The Uffizi Gallery in Florence has unveiled its latest project, #UffiziKids, during the past weekend, introducing a new scheme aimed at engaging younger audiences. This initiative brings forth 40 specially trained personnel dedicated to guiding children through the museum’s extensive collections.

Despite being Italy’s top attraction, the Uffizi Gallery experienced a significant drop in visitation numbers, plunging from 4.4 million in 2019 to just 1.2 million last year, with a mere 1,150 of those visits involving children.

Following its reopening post-lockdown in May, the gallery expanded its display to the public with the introduction of 14 newly refurbished rooms on the first floor, showcasing 129 pieces of art, many of which were previously unseen by the public.

As part of this new venture, the reception team, easily identified by their UffiziKids smiley face logo badges, will offer additional insights into the museum’s collections and recommended routes, focusing on the vast array of Renaissance masterpieces within its walls.

Guides for children will also wear badges adorned with the smiley face logo, serving as a friendly and knowledgeable resource for young visitors and their guardians. The museum aims to become a vital resource for those who value the importance of early exposure to cultural heritage in the development and education of young minds, fostering a sense of individuality and civic responsibility.

With the introduction of the #UffiziKids program, the gallery is set on attracting a younger demographic, hoping to inspire a lifelong appreciation for the arts.

“Making art a normal part of life for children is our goal, ensuring that they grow up with the notion that visiting a museum is as simple and natural as visiting the city itself,” stated Silvia Mascalchi, head of the Uffizi’s Education Department.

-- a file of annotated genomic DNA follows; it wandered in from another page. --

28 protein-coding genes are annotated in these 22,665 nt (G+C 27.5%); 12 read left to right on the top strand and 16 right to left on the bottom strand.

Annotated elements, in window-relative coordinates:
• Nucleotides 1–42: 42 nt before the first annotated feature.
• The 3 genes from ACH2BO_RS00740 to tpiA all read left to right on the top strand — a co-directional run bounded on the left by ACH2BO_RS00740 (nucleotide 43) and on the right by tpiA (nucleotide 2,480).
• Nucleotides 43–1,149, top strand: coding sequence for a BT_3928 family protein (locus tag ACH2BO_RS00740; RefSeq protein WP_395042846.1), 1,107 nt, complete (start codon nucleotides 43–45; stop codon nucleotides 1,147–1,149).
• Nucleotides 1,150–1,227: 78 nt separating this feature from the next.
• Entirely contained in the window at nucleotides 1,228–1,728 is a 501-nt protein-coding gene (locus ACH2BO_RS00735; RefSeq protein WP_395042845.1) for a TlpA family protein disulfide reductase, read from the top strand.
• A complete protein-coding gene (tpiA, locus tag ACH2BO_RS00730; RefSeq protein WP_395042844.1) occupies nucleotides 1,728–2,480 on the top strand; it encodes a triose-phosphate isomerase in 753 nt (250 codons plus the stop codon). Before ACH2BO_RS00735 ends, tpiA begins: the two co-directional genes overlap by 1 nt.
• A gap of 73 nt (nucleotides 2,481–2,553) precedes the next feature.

In addition to their existing roles, the newly appointed staff members, who began their duties on Friday, will focus on providing a warm welcome and oversight.

This week also marks the opening of “Growing up in Ancient Rome,” an exhibition tailored to young visitors, featuring over 30 artworks, including toy sculptures of deities from millennia past, exploring themes of daily life for children during the Roman Empire.

The exhibition, designed with both adults and children in mind, includes elements like simplified descriptions, comic strips, and artwork displayed at a child-friendly height. Visitors can also engage with ancient Roman games in the Boboli Gardens.

Launching in close proximity to World Children’s Day on November 20, the exhibition underscores the Uffizi’s commitment to acknowledging the artistic relevance of younger audiences. “This day should transcend mere ceremonial observance,” noted Uffizi director, Eike Schmidt. “At the Uffizi, we seize this opportunity to cater to an often-overlooked demographic, affirming that art is not exclusively for adults. This exhibition serves as a bridge connecting young visitors to the historical experiences of their counterparts across centuries.”

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